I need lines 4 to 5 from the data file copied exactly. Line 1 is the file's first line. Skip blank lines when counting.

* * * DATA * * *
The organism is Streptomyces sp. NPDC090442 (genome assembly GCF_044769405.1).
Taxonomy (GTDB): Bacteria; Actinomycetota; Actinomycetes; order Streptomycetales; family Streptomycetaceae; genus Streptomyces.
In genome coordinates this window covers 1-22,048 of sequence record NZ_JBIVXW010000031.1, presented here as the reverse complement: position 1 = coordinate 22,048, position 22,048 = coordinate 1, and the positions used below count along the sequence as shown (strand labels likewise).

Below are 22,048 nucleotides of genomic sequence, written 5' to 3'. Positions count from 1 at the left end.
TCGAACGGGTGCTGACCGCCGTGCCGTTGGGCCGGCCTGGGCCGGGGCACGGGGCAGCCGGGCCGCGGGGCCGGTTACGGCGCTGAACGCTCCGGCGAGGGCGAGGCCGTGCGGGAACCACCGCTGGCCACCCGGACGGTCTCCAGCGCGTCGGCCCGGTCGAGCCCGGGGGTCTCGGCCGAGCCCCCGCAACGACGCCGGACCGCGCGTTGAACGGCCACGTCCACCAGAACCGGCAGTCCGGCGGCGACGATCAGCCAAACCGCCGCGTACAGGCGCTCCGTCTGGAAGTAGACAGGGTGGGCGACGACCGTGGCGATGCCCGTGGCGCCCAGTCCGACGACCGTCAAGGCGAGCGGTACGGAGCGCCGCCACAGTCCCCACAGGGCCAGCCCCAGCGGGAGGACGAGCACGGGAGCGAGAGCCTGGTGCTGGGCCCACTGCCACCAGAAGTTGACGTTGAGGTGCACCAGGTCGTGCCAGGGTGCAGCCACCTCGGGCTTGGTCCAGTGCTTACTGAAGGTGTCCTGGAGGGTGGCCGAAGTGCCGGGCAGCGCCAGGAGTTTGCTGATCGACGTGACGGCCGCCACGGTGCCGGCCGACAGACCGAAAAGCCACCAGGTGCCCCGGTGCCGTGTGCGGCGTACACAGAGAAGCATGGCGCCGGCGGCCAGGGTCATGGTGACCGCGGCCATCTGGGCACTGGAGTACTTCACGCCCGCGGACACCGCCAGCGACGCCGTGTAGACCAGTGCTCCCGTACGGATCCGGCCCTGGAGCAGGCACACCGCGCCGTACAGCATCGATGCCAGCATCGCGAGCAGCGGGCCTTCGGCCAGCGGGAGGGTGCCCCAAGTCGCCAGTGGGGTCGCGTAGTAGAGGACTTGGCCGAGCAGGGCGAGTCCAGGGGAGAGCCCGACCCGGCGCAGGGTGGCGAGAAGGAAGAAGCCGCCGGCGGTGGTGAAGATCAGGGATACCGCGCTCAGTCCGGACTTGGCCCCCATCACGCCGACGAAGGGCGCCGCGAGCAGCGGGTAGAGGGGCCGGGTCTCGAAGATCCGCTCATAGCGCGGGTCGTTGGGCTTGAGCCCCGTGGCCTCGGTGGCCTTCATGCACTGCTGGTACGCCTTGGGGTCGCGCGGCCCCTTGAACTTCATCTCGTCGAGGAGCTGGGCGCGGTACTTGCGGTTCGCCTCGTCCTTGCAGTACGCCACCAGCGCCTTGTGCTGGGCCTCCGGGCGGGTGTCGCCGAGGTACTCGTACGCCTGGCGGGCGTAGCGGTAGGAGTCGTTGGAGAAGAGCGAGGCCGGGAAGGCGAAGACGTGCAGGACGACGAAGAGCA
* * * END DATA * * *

Below are 22,048 nucleotides of genomic sequence, written 5' to 3'. Positions count from 1 at the left end.
TCGAACGGGTGCTGACCGCCGTGCCGTTGGGCCGGCCTGGGCCGGGGCACGGGGCAGCCGGGCCGCGGGGCCGGTTACGGCGCTGAACGCTCCGGCGAGGGCGAGGCCGTGCGGGAACCACCGCTGGCCACCCGGACGGTCTCCAGCGCGTCGGCCCGGTCGAGCCCGGGGGTCTCGGCCGAGCCCCCGCAACGACGCCGGACCGCGCGTTGAACGGCCACGTCCACCAGAACCGGCAGTCCGGCGGCGACGATCAGCCAAACCGCCGCGTACAGGCGCTCCGTCTGGAAGTAGACAGGGTGGGCGACGACCGTGGCGATGCCCGTGGCGCCCAGTCCGACGACCGTCAAGGCGAGCGGTACGGAGCGCCGCCACAGTCCCCACAGGGCCAGCCCCAGCGGGAGGACGAGCACGGGAGCGAGAGCCTGGTGCTGGGCCCACTGCCACCAGAAGTTGACGTTGAGGTGCACCAGGTCGTGCCAGGGTGCAGCCACCTCGGGCTTGGTCCAGTGCTTACTGAAGGTGTCCTGGAGGGTGGCCGAAGTGCCGGGCAGCGCCAGGAGTTTGCTGATCGACGTGACGGCCGCCACGGTGCCGGCCGACAGACCGAAAAGCCACCAGGTGCCCCGGTGCCGTGTGCGGCGTACACAGAGAAGCATGGCGCCGGCGGCCAGGGTCATGGTGACCGCGGCCATCTGGGCACTGGAGTACTTCACGCCCGCGGACACCGCCAGCGACGCCGTGTAGACCAGTGCTCCCGTACGGATCCGGCCCTGGAGCAGGCACACCGCGCCGTACAGCATCGATGCCAGCATCGCGAGCAGCGGGCCTTCGGCCAGCGGGAGGGTGCCCCAAGTCGCCAGTGGGGTCGCGTAGTAGAGGACTTGGCCGAGCAGGGCGAGTCCAGGGGAGAGCCCGACCCGGCGCAGGGTGGCGAGAAGGAAGAAGCCGCCGGCGGTGGTGAAGATCAGGGATACCGCGCTCAGTCCGGACTTGGCCCCCATCACGCCGACGAAGGGCGCCGCGAGCAGCGGGTAGAGGGGCCGGGTCTCGAAGATCCGCTCATAGCGCGGGTCGTTGGGCTTGAGCCCCGTGGCCTCGGTGGCCTTCATGCACTGCTGGTACGCCTTGGGGTCGCGCGGCCCCTTGAACTTCATCTCGTCGAGGAGCTGGGCGCGGTACTTGCGGTTCGCCTCGTCCTTGCAGTACGCCACCAGCGCCTTGTGCTGGGCCTCCGGGCGGGTGTCGCCGAGGTACTCGTACGCCTGGCGGGCGTAGCGGTAGGAGTCGTTGGAGAAGAGCGAGGCCGGGAAGGCGAAGACGTGCAGGACGACGAAGAGCA